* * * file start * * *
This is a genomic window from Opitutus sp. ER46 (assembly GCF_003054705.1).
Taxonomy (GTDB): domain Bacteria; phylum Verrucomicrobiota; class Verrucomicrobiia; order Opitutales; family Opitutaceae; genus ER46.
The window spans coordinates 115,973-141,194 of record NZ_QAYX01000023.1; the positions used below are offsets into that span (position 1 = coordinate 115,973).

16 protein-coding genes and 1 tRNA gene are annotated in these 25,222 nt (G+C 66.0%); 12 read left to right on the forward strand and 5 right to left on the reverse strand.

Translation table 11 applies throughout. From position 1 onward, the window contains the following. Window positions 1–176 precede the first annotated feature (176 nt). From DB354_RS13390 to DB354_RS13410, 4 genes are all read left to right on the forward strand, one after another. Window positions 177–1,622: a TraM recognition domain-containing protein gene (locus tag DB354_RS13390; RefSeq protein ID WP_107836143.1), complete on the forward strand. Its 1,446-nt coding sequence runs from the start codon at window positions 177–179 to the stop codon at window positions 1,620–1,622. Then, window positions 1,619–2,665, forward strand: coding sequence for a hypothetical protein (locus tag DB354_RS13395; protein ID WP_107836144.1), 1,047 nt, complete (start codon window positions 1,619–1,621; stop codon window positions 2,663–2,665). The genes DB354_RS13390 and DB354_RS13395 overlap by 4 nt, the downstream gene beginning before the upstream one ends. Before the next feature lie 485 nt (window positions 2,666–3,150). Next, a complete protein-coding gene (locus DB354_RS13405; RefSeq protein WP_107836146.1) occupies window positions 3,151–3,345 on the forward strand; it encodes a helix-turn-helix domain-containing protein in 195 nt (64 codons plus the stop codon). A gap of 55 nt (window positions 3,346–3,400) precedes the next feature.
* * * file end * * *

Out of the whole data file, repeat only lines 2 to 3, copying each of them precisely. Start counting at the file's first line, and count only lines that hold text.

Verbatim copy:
Taxonomy (GTDB): domain Bacteria; phylum Verrucomicrobiota; class Verrucomicrobiia; order Opitutales; family Opitutaceae; genus ER46.
The window spans coordinates 115,973-141,194 of record NZ_QAYX01000023.1; the positions used below are offsets into that span (position 1 = coordinate 115,973).